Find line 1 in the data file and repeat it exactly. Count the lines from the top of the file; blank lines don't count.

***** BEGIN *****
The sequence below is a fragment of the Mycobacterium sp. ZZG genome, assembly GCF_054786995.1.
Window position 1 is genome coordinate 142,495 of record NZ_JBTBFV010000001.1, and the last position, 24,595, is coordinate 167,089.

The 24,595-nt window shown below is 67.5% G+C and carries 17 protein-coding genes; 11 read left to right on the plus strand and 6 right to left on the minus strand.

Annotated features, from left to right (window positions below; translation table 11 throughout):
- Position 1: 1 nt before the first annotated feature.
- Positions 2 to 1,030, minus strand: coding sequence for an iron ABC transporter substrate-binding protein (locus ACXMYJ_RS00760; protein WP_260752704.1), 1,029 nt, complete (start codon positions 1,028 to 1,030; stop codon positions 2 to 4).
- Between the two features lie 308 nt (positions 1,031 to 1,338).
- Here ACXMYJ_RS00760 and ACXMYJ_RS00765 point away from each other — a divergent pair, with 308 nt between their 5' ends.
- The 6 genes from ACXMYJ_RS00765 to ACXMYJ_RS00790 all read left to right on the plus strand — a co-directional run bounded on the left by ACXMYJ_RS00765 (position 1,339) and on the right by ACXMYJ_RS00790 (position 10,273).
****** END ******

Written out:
The sequence below is a fragment of the Mycobacterium sp. ZZG genome, assembly GCF_054786995.1.